There is always a huge increase in the number of people traveling over the Christmas holidays, particularly by car. We are going to go over some essential advice to bear in mind regardless of the type of transport you will be using, and based on some of the weather conditions you might face.
At this time of year the weather is usually cold and damp, and ice and snow can appear on the roads, meaning we need to take extra precautions. In this article we will go over some useful advice for driving safely in the rain, and in this other article we cover what to do if we come across snow on the roads during our journey. This information will also be useful if you need to know how to travel with newborn babies in winter.
Before we cover the most frequently used forms of transport, we would like to highlight this infographic which discusses the child restraint systems typically used on each form of transport and everything you need to know about them.
Traveling by car
In addition to private cars we cannot leave out rental cars, taxis and private hire vehicles. The law states that underage occupants who are 135cm tall or under must travel on the rear seats (although at Fundación MAPFRE we recommend that they continue doing so until they are 150 cm tall), in an approved CRS suitable for their size and weight and their physical conditions. There are some exceptions, as detailed in this page of the law.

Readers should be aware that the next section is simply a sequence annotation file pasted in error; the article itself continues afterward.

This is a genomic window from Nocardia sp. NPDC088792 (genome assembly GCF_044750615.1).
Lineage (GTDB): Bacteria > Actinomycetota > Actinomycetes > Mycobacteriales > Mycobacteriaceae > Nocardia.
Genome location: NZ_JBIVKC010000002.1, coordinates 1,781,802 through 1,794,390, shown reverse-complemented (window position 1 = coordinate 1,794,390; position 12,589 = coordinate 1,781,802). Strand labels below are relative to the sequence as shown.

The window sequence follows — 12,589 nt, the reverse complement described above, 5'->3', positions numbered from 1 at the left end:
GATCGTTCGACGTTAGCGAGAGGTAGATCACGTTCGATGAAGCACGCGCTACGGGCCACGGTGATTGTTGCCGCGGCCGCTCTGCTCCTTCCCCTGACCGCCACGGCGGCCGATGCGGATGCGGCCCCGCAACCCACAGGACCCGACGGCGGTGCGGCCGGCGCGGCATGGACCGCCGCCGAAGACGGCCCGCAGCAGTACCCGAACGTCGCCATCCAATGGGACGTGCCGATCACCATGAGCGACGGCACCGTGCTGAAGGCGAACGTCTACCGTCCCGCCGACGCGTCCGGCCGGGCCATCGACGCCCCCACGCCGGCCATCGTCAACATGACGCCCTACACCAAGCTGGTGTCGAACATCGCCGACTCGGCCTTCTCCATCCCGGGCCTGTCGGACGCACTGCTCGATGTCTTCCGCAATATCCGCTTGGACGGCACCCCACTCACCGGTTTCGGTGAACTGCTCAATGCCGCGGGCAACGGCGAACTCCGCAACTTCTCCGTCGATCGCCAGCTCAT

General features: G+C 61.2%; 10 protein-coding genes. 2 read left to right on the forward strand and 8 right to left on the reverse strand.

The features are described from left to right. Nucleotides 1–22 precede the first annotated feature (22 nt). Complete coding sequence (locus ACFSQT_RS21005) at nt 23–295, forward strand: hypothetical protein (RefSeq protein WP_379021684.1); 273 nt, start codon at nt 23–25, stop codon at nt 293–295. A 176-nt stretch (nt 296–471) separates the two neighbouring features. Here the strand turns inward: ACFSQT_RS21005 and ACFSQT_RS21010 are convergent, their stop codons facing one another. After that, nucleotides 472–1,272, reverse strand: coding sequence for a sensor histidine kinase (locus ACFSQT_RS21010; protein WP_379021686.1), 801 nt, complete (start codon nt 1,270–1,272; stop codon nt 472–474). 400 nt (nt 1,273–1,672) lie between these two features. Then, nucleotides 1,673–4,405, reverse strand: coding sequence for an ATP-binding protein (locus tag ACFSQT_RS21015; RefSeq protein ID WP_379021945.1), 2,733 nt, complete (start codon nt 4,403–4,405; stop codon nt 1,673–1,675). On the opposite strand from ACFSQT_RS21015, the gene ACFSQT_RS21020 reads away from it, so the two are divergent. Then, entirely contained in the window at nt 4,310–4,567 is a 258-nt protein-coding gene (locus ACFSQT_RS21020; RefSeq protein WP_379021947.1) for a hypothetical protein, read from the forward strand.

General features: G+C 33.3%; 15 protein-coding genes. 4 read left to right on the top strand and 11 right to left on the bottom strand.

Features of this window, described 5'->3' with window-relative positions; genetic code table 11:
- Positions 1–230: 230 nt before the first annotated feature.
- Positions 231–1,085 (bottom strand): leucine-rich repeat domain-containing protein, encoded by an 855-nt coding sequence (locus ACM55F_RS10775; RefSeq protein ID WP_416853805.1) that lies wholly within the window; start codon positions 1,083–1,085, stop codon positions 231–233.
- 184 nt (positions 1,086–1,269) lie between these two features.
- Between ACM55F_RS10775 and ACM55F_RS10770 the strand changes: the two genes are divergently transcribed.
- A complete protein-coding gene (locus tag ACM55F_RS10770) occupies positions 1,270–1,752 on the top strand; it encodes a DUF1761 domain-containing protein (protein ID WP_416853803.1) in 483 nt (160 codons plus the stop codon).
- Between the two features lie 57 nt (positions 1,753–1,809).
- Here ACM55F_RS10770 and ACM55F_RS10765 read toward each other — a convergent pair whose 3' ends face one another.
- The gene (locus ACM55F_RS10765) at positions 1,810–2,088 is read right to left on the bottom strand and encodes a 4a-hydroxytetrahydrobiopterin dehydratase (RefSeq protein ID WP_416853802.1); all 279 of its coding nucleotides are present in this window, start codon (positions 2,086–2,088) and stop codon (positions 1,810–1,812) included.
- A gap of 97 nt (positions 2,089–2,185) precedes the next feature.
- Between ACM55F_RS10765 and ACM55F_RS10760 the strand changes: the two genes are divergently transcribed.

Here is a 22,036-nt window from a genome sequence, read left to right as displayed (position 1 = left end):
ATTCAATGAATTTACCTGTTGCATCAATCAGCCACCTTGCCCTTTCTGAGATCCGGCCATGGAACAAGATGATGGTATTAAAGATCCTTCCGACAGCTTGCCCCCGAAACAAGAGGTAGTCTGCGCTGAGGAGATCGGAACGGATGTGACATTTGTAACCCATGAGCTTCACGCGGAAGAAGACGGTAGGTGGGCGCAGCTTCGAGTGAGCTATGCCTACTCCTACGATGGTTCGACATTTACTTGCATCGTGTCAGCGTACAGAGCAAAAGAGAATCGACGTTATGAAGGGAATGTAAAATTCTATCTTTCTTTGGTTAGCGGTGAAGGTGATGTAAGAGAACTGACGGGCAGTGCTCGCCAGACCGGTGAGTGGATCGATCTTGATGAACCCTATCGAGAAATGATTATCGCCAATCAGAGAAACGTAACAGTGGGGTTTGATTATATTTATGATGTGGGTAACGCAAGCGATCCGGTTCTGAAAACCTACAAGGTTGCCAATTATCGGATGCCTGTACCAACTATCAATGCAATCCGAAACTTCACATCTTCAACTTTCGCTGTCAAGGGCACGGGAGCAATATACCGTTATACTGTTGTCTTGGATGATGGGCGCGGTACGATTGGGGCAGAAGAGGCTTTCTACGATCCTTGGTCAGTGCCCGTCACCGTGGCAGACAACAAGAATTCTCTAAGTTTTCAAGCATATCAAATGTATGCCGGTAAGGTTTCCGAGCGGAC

Young children under 15 months old must travel in a rear-facing CRS (R-129), and the recommendation is that you keep the seat facing backwards up to the age of 4 given that it is the safest position.
Children over 7 years old may travel by motorcycle if they are with their father, mother, guardian or authorized person, or if they are over 12 years old with any person (but only if the vehicle has two seats). If the vehicle has seat belts their use is compulsory and, in any case, all occupants are required by law to wear a helmet on all types of roads.
Legislation does not stipulate how children under 3 years old should be traveling, but the best option is to install their CRS on the bus seat. However, this is not always possible, particularly if the bus does not have seat belts or if they are two-point belts.
It is not compulsory for children to use a CRS on a plane, although we can take an approved seat on board with us providing it is a compatible size. We can check this with the airline carrier. For children under two years old there are special harnesses which are clipped to the adult seat belt, while from two years old they can travel with the seat belt of the airplane seat.
In this case a normal CRS cannot be used because the seats do not have seat belts although it is possible to use a travel restraint system provided that it has straps to secure it to the seat.